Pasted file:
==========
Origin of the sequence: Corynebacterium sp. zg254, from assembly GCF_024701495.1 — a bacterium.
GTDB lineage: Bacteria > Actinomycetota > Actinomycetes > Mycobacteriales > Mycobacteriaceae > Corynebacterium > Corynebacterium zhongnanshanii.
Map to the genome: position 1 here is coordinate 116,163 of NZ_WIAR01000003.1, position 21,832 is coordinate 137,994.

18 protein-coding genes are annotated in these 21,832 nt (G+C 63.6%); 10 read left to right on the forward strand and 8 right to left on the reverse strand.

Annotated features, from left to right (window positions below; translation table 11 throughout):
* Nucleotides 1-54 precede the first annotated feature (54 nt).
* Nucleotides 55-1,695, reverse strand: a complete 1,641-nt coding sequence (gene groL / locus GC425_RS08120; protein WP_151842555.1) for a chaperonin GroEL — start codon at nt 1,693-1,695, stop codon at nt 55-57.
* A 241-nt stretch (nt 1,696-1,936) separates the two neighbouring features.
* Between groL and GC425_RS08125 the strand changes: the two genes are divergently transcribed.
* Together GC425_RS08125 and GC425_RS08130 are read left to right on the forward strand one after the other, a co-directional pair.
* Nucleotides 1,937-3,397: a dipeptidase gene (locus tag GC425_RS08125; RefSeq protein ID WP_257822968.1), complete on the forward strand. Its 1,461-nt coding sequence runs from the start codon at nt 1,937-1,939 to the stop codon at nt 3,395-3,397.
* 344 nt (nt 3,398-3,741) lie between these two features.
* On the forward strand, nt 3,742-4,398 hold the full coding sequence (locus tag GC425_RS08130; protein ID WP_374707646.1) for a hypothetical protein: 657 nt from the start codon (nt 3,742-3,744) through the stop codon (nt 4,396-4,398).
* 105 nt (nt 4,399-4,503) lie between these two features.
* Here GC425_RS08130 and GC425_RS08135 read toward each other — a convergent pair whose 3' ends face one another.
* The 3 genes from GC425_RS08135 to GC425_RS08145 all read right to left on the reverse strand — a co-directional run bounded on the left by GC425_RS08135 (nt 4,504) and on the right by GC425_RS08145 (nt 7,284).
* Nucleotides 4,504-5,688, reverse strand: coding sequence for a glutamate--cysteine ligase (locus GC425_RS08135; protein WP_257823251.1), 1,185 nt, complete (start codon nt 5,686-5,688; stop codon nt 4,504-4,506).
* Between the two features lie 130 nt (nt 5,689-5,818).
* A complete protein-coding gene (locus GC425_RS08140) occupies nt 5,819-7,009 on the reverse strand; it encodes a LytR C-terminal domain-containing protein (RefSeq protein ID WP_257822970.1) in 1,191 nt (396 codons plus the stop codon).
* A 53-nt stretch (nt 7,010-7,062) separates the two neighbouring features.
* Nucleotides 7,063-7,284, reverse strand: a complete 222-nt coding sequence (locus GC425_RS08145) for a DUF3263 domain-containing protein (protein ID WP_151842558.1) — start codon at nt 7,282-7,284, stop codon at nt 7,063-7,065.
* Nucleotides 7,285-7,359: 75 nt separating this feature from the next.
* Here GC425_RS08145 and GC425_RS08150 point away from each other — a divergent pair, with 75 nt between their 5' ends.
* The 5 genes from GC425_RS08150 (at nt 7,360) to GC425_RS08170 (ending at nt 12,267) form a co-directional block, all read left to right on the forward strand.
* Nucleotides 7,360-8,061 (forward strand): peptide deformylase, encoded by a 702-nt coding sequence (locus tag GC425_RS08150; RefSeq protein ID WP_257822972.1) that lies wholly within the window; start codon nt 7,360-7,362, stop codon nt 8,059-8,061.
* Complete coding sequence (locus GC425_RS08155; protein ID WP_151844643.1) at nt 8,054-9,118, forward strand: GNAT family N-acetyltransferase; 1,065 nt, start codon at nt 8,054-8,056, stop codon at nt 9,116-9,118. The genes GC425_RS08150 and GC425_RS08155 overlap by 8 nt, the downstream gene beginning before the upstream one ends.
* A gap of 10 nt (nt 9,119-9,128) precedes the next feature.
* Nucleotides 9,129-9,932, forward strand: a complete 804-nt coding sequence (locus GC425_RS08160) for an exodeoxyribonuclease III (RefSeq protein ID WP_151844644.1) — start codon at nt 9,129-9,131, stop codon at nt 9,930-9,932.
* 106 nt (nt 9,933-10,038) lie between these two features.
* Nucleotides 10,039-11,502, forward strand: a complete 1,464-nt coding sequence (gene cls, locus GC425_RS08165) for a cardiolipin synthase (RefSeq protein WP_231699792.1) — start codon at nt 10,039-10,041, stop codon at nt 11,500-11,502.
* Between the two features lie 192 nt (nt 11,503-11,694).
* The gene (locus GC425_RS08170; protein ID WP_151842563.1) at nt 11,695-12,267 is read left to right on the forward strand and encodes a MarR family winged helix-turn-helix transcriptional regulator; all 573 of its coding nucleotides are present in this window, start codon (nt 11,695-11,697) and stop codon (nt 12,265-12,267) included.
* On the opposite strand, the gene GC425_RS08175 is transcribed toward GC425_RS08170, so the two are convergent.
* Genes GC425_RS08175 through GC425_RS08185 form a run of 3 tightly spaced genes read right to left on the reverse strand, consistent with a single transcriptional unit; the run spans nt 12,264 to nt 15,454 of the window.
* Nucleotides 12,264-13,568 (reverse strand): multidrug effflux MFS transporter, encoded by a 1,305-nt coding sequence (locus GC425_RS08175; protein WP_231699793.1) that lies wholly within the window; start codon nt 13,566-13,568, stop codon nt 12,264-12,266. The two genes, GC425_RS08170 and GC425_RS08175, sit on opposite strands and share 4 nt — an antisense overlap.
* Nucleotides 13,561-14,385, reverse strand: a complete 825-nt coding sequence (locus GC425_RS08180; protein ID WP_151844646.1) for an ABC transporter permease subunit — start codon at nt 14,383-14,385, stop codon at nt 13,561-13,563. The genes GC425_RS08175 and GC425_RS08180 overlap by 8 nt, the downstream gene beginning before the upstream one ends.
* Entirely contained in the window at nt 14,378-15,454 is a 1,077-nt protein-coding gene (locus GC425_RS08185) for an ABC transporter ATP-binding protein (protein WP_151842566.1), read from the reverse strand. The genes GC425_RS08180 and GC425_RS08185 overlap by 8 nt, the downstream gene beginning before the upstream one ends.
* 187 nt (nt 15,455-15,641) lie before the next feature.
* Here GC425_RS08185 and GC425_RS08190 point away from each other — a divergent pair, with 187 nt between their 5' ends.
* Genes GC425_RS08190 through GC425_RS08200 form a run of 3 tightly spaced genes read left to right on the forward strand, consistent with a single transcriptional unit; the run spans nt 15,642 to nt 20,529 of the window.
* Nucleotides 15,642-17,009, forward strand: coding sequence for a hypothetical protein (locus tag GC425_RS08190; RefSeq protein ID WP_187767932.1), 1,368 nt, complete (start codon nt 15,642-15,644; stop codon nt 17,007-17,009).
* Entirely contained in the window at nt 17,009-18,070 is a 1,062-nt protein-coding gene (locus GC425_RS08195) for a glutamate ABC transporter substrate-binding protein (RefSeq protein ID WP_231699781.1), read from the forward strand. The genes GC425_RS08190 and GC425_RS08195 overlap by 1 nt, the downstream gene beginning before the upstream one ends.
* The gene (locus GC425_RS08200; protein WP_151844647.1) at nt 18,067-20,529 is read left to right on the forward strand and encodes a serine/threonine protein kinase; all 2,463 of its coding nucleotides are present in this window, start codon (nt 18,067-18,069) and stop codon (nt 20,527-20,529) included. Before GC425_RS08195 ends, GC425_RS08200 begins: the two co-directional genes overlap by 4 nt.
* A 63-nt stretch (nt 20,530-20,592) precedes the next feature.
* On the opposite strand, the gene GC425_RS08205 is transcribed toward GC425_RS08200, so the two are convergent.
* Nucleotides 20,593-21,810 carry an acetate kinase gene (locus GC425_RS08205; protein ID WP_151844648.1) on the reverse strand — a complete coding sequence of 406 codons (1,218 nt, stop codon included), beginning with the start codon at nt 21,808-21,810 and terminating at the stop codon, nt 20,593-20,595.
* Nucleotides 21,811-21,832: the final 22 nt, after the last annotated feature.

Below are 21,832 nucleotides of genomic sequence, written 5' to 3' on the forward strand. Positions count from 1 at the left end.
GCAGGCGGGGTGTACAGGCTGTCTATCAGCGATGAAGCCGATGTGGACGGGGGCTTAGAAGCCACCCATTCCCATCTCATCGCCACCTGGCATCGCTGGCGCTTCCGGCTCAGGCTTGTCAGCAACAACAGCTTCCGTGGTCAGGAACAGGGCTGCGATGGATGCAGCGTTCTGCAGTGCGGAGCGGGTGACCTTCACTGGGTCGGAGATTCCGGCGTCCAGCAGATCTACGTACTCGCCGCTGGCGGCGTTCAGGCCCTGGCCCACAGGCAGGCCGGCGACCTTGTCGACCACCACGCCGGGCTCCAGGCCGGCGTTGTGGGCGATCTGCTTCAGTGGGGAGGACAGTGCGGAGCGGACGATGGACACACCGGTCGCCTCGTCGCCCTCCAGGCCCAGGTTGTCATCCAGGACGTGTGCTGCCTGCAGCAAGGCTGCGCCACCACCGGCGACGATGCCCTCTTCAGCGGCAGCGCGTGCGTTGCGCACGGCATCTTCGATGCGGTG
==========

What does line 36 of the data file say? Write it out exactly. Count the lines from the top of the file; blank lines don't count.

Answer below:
* Nucleotides 13,561-14,385, reverse strand: a complete 825-nt coding sequence (locus GC425_RS08180; protein ID WP_151844646.1) for an ABC transporter permease subunit — start codon at nt 14,383-14,385, stop codon at nt 13,561-13,563. The genes GC425_RS08175 and GC425_RS08180 overlap by 8 nt, the downstream gene beginning before the upstream one ends.